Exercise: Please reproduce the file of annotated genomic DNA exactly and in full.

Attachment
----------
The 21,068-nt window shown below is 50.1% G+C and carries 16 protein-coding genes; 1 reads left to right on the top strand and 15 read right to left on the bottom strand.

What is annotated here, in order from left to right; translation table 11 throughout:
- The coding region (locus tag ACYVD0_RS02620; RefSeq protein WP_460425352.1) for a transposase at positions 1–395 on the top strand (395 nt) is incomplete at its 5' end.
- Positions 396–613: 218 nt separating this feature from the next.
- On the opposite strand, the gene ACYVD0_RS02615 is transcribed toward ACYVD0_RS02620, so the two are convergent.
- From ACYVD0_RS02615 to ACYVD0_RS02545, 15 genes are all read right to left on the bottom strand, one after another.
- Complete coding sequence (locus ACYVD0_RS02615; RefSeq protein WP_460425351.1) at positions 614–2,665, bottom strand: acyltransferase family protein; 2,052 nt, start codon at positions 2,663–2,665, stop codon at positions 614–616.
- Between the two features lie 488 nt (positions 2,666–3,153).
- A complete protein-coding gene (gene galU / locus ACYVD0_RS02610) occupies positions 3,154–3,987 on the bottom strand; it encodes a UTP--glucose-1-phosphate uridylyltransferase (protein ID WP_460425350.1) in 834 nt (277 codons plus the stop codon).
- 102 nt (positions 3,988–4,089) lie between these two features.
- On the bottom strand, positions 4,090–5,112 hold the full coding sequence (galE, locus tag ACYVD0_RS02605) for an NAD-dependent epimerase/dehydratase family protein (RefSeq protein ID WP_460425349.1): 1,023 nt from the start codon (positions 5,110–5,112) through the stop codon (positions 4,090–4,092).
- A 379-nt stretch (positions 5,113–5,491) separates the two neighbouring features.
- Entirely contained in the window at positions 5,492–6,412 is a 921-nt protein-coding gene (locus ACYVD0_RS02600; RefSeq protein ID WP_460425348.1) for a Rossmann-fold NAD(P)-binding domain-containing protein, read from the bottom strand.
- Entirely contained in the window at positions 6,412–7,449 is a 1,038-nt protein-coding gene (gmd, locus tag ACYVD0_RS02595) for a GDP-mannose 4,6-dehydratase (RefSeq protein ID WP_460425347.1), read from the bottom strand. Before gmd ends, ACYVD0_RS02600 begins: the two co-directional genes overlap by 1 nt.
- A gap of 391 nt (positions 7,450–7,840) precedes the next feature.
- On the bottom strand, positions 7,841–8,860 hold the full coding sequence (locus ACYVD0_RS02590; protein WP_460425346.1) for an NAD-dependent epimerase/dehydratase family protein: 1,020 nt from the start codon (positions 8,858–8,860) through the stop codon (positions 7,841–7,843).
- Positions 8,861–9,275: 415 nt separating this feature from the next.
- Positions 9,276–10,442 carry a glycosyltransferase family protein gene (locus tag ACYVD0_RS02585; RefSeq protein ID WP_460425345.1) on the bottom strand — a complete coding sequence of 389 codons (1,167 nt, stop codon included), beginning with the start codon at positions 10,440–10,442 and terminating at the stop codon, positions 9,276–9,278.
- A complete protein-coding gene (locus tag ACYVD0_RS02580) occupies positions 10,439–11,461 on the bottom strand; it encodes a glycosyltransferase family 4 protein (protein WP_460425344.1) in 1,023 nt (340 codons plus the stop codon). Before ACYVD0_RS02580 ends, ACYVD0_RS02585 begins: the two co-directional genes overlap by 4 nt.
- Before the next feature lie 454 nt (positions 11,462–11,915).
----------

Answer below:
The 21,068-nt window shown below is 50.1% G+C and carries 16 protein-coding genes; 1 reads left to right on the top strand and 15 read right to left on the bottom strand.

What is annotated here, in order from left to right; translation table 11 throughout:
- The coding region (locus tag ACYVD0_RS02620; RefSeq protein WP_460425352.1) for a transposase at positions 1–395 on the top strand (395 nt) is incomplete at its 5' end.
- Positions 396–613: 218 nt separating this feature from the next.
- On the opposite strand, the gene ACYVD0_RS02615 is transcribed toward ACYVD0_RS02620, so the two are convergent.
- From ACYVD0_RS02615 to ACYVD0_RS02545, 15 genes are all read right to left on the bottom strand, one after another.
- Complete coding sequence (locus ACYVD0_RS02615; RefSeq protein WP_460425351.1) at positions 614–2,665, bottom strand: acyltransferase family protein; 2,052 nt, start codon at positions 2,663–2,665, stop codon at positions 614–616.
- Between the two features lie 488 nt (positions 2,666–3,153).
- A complete protein-coding gene (gene galU / locus ACYVD0_RS02610) occupies positions 3,154–3,987 on the bottom strand; it encodes a UTP--glucose-1-phosphate uridylyltransferase (protein ID WP_460425350.1) in 834 nt (277 codons plus the stop codon).
- 102 nt (positions 3,988–4,089) lie between these two features.
- On the bottom strand, positions 4,090–5,112 hold the full coding sequence (galE, locus tag ACYVD0_RS02605) for an NAD-dependent epimerase/dehydratase family protein (RefSeq protein ID WP_460425349.1): 1,023 nt from the start codon (positions 5,110–5,112) through the stop codon (positions 4,090–4,092).
- A 379-nt stretch (positions 5,113–5,491) separates the two neighbouring features.
- Entirely contained in the window at positions 5,492–6,412 is a 921-nt protein-coding gene (locus ACYVD0_RS02600; RefSeq protein ID WP_460425348.1) for a Rossmann-fold NAD(P)-binding domain-containing protein, read from the bottom strand.
- Entirely contained in the window at positions 6,412–7,449 is a 1,038-nt protein-coding gene (gmd, locus tag ACYVD0_RS02595) for a GDP-mannose 4,6-dehydratase (RefSeq protein ID WP_460425347.1), read from the bottom strand. Before gmd ends, ACYVD0_RS02600 begins: the two co-directional genes overlap by 1 nt.
- A gap of 391 nt (positions 7,450–7,840) precedes the next feature.
- On the bottom strand, positions 7,841–8,860 hold the full coding sequence (locus ACYVD0_RS02590; protein WP_460425346.1) for an NAD-dependent epimerase/dehydratase family protein: 1,020 nt from the start codon (positions 8,858–8,860) through the stop codon (positions 7,841–7,843).
- Positions 8,861–9,275: 415 nt separating this feature from the next.
- Positions 9,276–10,442 carry a glycosyltransferase family protein gene (locus tag ACYVD0_RS02585; RefSeq protein ID WP_460425345.1) on the bottom strand — a complete coding sequence of 389 codons (1,167 nt, stop codon included), beginning with the start codon at positions 10,440–10,442 and terminating at the stop codon, positions 9,276–9,278.
- A complete protein-coding gene (locus tag ACYVD0_RS02580) occupies positions 10,439–11,461 on the bottom strand; it encodes a glycosyltransferase family 4 protein (protein WP_460425344.1) in 1,023 nt (340 codons plus the stop codon). Before ACYVD0_RS02580 ends, ACYVD0_RS02585 begins: the two co-directional genes overlap by 4 nt.
- Before the next feature lie 454 nt (positions 11,462–11,915).